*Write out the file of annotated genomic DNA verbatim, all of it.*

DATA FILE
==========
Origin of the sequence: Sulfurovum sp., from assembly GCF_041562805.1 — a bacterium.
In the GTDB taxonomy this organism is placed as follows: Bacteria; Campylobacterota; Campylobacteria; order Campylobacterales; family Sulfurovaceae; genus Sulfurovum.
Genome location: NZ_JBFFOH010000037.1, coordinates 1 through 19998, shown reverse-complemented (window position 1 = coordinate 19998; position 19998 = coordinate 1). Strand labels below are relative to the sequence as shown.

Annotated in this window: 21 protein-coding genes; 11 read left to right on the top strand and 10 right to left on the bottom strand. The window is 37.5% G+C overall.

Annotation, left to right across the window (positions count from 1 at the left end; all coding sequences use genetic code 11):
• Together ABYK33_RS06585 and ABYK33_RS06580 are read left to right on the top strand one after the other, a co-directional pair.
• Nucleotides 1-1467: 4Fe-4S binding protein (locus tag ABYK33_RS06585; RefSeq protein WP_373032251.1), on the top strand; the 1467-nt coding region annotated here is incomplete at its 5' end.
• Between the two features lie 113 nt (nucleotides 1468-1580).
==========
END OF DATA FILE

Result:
Origin of the sequence: Sulfurovum sp., from assembly GCF_041562805.1 — a bacterium.
In the GTDB taxonomy this organism is placed as follows: Bacteria; Campylobacterota; Campylobacteria; order Campylobacterales; family Sulfurovaceae; genus Sulfurovum.
Genome location: NZ_JBFFOH010000037.1, coordinates 1 through 19998, shown reverse-complemented (window position 1 = coordinate 19998; position 19998 = coordinate 1). Strand labels below are relative to the sequence as shown.

Annotated in this window: 21 protein-coding genes; 11 read left to right on the top strand and 10 right to left on the bottom strand. The window is 37.5% G+C overall.

Annotation, left to right across the window (positions count from 1 at the left end; all coding sequences use genetic code 11):
• Together ABYK33_RS06585 and ABYK33_RS06580 are read left to right on the top strand one after the other, a co-directional pair.
• Nucleotides 1-1467: 4Fe-4S binding protein (locus tag ABYK33_RS06585; RefSeq protein WP_373032251.1), on the top strand; the 1467-nt coding region annotated here is incomplete at its 5' end.
• Between the two features lie 113 nt (nucleotides 1468-1580).